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DAILY CURRENT AFFAIRS IAS | UPSC Prelims and Mains Exam – 29th June 2022

  • IASbaba
  • June 29, 2022
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(PRELIMS & MAINS Focus)


Prasanta Chandra Mahalanobis

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Syllabus

  • Prelims – Current Affairs

In News: June 29, is national ‘Statistics Day’, in ‘recognition of the contributions made by Prof. Prasanta Chandra Mahalanobis, the ‘Plan Man’ of India.

  • Every year, the Statistics Day is celebrated on 29th June, the birth anniversary of Prof. Prasanta Chandra Mahalanobis, to recognise his invaluable contribution in establishing the National Statistical System.
  • The theme of Statistics Day, 2022 is ‘Data for Sustainable Development’.
  • On this occasion, MoSPI declare the winners of P C Mahalanobis National Award and Prof. P. V. Sukhatme Award 2020 will be declared during the event.

Prasanta Chandra Mahalanobis (1893-1972)

  • He is considered the father of modern statistics in India, founded the Indian Statistical Institute (ISI) and shaped the Planning Commission of India.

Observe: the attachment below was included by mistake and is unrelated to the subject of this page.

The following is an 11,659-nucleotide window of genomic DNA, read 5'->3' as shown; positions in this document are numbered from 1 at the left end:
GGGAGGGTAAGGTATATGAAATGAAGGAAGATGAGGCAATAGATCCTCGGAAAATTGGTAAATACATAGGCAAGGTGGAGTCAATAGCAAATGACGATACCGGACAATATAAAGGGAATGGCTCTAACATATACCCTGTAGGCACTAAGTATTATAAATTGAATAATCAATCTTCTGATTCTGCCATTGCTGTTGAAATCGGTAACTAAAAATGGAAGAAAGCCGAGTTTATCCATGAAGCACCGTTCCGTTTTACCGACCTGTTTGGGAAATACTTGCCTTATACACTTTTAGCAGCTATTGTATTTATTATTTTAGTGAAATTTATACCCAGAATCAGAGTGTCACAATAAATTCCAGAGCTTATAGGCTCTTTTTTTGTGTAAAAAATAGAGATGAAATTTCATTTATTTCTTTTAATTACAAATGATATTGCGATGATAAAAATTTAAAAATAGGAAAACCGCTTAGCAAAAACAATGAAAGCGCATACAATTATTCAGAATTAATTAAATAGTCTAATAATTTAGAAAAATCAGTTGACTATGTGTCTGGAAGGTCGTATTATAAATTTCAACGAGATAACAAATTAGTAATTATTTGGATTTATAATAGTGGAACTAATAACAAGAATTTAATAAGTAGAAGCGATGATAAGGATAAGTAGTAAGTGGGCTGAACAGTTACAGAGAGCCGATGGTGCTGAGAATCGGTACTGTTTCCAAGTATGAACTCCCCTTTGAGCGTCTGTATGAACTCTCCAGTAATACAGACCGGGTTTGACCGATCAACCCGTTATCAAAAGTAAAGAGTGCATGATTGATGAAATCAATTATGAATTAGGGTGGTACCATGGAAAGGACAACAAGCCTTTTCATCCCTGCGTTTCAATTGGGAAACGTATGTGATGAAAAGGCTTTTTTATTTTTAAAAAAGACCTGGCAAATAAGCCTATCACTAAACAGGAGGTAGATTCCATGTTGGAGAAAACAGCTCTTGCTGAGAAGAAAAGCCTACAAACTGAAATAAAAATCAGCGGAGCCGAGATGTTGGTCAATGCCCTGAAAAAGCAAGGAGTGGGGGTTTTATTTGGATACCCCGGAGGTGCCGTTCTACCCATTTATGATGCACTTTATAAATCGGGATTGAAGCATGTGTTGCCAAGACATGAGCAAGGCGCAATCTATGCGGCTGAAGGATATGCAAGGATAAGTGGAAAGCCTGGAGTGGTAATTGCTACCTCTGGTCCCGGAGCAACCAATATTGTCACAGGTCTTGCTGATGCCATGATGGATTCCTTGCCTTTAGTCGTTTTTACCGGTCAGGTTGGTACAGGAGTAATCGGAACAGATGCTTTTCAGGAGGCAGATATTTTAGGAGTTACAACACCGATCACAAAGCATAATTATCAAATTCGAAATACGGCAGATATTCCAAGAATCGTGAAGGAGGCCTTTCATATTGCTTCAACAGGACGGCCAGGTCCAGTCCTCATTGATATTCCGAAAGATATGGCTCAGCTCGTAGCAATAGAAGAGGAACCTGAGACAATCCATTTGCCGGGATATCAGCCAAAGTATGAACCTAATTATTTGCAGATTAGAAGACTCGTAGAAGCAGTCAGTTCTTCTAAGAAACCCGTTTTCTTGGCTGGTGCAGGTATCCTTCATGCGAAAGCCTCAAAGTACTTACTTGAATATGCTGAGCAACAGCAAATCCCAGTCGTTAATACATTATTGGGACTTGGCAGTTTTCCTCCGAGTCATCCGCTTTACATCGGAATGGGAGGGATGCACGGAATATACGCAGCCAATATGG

• He also devised a statistical method called ‘Fractile Graphical Analysis’, used to compare socio-economic conditions of varied groups.

Contributions

  • Mahalanobis Distance: In 1930 he proposed the Mahalanobis Distance for the first time, which is a measure of comparison between two data sets.
  • Indian Statistical Institute: In 1932 he founded ISI in Kolkata.
  • Journal: In 1933 he started ‘Sankhya: The Indian Journal of Statistics’.
  • He established National Sample Survey and set up the Central Statistical Organisation to coordinate statistical activities in 1950
  • In 1955 he became the member of Planning Commission
  • He was instrumental in formulating India’s second five-year-plan (1956-1961), which laid the blueprint for industrialisation and development in India.

Source: The Hindu


Gulabi Meenakari & Varanasi Wooden Lacquerware & Toys

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Syllabus

  • Prelims – Art and Culture

In News: The Prime Minister had taken along a plethora of artistic gifts for each of the G7 leaders.

  • Products from Uttar Pradesh’s ‘One District One Product’ program were used for the enviable purpose of diplomatic gifting by prime minister at the recently held 48th G7 Summit in Germany
  • PM gifted eight products from eight different districts marked under the ODOP programme to heads of different international governments
  • The ODOP is an initiative of the UP government to encourage indigenous and specialised products and crafts by assisting artisans in improving quality of their products, helping them with marketing and branding with a larger aim to increase their incomes and generate higher employment.

Notable among the gifts

Gulabi Meenakari

  • Gulabi Meenakari and cufflink set were gifted to US President Joe Biden.